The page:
The dental group arrived into this environment to become involved in a mission project to better the oral health in five separate areas. The sponsors were Loma Linda University and Foundation for Worldwide Health, of which Mark Carpenter DDS (LLU ’80), Tom Rogers DDS MPH (LLU ’83), and Henry Mercado DDS (LLU ’77) are directors. When Dr. Carpenter visited Nicaragua in 1999 to do some electrical repair and maintenance, he noticed the serious need the children had with oral disease. The result is formation of their foundation and now its June 11 dental mission trip to Nicaragua. One off-shoot is Nathan’s Project to provide handicapped children needed dental treatment under general anesthesia. Dr. Mercado’s son, Nathan, who had Down’s syndrome, unfortunately passed away at the age of 23, several years ago. Nathan’s name and spirit live on to provide important help for other Down’s syndrome children.
One group of the five lived and worked a couple of hours west of Managua in Leon. Other groups went to San Marcos, Acahualinca, Catholic University (UNICA) School of Dentistry, and Hospital Metropolitano Vivian Pellas. Providing dentistry with portable units and modified adjustable aluminum lounge chairs was intense and back breaking. At UNICA, the Dean, Lorenzo Muñoz, MD, DDS, PhD, originally from Cuba, arranged a mirrored clinic for his third year students (of a 5-year curriculum), to work side by side with our students, often mixing in and working on “the other side of the aisle.”
Students’ attitudes really blossomed as relatively sophisticated dentistry was lovingly provided for these beautiful children.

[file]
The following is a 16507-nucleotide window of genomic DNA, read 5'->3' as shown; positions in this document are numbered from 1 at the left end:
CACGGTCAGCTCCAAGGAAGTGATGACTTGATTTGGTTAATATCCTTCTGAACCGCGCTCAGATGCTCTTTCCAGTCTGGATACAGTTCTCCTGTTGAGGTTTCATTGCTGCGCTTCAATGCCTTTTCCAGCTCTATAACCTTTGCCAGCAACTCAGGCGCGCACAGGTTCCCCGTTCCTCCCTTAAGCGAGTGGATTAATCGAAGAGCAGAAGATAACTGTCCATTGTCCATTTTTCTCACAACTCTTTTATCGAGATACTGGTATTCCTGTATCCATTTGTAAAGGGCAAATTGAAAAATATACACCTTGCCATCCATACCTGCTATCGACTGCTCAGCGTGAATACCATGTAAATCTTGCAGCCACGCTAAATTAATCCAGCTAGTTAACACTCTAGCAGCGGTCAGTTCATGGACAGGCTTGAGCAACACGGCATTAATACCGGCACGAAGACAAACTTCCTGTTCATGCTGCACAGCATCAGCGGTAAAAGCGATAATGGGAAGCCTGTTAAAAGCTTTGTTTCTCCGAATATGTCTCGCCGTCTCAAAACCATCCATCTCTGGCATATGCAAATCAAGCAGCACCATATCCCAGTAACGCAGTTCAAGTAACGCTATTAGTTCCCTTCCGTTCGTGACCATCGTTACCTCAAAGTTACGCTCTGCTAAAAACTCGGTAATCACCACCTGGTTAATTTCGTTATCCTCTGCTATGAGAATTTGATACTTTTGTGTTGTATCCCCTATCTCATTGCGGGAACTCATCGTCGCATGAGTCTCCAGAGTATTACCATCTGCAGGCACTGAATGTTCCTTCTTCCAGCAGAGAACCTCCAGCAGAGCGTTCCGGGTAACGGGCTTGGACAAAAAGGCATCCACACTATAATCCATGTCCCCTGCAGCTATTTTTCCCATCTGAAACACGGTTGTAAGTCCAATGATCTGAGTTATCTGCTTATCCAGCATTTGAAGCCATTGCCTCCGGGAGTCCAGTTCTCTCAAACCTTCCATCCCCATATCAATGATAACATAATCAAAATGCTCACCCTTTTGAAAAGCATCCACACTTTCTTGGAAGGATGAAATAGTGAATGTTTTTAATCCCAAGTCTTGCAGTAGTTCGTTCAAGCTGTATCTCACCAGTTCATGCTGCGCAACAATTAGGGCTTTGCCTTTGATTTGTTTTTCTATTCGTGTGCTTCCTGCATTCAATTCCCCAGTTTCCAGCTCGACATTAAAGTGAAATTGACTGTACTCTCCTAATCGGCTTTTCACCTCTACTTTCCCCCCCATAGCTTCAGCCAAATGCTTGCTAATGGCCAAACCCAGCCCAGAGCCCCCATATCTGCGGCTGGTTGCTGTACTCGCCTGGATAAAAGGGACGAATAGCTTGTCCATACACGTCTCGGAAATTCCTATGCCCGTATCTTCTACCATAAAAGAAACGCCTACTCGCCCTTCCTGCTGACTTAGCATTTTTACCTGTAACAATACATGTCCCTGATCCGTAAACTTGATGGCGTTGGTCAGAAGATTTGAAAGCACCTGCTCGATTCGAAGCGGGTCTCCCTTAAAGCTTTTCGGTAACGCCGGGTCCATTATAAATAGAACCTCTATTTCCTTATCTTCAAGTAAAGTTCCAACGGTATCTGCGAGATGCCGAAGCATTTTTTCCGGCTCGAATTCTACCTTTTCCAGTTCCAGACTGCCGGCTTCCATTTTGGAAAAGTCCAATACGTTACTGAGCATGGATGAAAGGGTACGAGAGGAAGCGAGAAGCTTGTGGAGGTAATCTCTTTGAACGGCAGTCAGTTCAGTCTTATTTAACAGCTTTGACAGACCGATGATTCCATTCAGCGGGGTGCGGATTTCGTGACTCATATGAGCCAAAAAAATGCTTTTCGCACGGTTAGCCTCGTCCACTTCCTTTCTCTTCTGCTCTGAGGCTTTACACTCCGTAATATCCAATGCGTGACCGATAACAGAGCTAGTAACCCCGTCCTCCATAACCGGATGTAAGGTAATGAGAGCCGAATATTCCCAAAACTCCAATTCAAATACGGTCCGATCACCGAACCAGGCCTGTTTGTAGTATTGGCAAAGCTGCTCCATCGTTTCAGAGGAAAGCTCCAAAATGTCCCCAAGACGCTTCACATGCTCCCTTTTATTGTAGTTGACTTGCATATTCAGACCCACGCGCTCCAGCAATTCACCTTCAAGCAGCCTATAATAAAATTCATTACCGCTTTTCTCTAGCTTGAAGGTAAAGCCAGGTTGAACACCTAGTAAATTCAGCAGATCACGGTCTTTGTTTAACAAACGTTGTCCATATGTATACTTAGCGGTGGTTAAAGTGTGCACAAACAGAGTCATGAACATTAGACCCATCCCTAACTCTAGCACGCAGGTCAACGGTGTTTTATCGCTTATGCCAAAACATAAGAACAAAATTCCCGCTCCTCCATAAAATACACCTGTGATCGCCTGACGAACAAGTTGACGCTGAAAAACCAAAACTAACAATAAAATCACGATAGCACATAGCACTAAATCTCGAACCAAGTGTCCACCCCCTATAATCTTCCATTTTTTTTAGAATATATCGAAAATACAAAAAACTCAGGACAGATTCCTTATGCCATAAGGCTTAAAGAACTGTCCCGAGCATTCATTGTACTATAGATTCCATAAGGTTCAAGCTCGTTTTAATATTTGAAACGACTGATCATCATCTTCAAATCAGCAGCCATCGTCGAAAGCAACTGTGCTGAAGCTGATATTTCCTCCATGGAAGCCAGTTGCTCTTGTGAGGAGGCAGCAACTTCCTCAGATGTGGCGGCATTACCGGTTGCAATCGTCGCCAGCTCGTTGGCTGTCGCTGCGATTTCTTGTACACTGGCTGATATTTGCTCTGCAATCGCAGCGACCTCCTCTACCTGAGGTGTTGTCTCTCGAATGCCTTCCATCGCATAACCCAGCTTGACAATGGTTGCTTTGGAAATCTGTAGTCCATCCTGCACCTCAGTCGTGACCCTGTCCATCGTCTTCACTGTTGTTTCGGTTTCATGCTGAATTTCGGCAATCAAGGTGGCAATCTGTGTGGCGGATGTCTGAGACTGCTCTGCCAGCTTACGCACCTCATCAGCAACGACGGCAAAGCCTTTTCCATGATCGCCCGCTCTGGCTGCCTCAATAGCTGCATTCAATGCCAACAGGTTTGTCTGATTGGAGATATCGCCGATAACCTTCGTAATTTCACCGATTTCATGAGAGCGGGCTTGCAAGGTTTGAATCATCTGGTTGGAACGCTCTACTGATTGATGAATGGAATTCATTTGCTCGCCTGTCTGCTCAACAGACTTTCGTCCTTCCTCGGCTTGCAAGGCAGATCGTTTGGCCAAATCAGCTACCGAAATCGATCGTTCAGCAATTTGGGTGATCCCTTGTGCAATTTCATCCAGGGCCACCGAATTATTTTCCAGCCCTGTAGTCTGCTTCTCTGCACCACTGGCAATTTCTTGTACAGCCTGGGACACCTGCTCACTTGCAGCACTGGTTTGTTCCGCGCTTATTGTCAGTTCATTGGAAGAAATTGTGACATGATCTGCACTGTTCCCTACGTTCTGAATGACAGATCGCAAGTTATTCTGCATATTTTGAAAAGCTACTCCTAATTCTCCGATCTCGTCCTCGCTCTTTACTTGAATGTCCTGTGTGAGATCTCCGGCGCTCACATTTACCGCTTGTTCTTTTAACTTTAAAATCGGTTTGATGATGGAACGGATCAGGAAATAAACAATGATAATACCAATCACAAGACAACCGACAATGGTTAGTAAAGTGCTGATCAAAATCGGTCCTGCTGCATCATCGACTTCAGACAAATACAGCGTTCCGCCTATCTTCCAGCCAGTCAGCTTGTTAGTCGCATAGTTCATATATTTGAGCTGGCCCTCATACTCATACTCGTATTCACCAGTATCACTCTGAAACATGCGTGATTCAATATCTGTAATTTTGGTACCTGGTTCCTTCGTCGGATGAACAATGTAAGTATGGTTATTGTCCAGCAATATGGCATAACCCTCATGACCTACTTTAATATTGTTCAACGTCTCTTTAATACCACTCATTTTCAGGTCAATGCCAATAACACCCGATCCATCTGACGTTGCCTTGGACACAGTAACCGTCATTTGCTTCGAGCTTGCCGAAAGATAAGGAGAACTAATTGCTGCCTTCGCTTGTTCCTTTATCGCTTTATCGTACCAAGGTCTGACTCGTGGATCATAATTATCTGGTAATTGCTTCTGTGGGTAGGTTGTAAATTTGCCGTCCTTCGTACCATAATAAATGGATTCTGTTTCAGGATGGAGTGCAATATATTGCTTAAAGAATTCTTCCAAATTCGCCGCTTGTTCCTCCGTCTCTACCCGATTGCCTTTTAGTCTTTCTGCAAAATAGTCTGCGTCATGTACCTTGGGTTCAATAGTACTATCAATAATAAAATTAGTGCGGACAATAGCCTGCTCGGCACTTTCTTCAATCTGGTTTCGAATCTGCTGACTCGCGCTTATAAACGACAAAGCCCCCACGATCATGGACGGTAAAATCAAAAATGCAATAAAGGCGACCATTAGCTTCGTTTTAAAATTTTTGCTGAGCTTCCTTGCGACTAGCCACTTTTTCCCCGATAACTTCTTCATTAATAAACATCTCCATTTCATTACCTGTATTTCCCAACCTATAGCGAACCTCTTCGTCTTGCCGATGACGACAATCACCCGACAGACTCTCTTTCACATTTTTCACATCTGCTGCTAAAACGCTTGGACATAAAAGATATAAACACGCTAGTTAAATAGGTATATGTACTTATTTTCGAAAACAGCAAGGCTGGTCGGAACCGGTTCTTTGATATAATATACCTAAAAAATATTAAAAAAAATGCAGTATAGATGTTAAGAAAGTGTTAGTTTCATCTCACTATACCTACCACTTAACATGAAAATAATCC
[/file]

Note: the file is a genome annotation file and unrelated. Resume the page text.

Why would people travel to Central America, incur expenses, provide free care, struggle with foreign language, food, and culture? Where there is the potential to help others, the golden rule prevails. Service to others in need is not only an obligation, but an opportunity and a distinct privilege, as well.
One of Dr. Mercado’s young patients from a previous year, handed him a note in a home-made envelope. He opened it to read: Thank you, Doctor for your attention to my teeth. Thanks be to you and to my God, my Eternal Father. My teeth don’t hurt anymore. I love all the new friends I made there, including you. The magic happens when, in our attempts to give to needy Nicas, we end up looking back and realizing we have actually received more than we have given. A spiritual blessing is the deep sense of unselfish gratitude at being trusted with relieving the suffering and pain of others.
“Inasmuch as you have done it unto one of the least of these. You have done it unto Me.”
Loma Linda University and UNICA dental students who worked together, pose for a final farewell photo: An international collaboration with international rewards!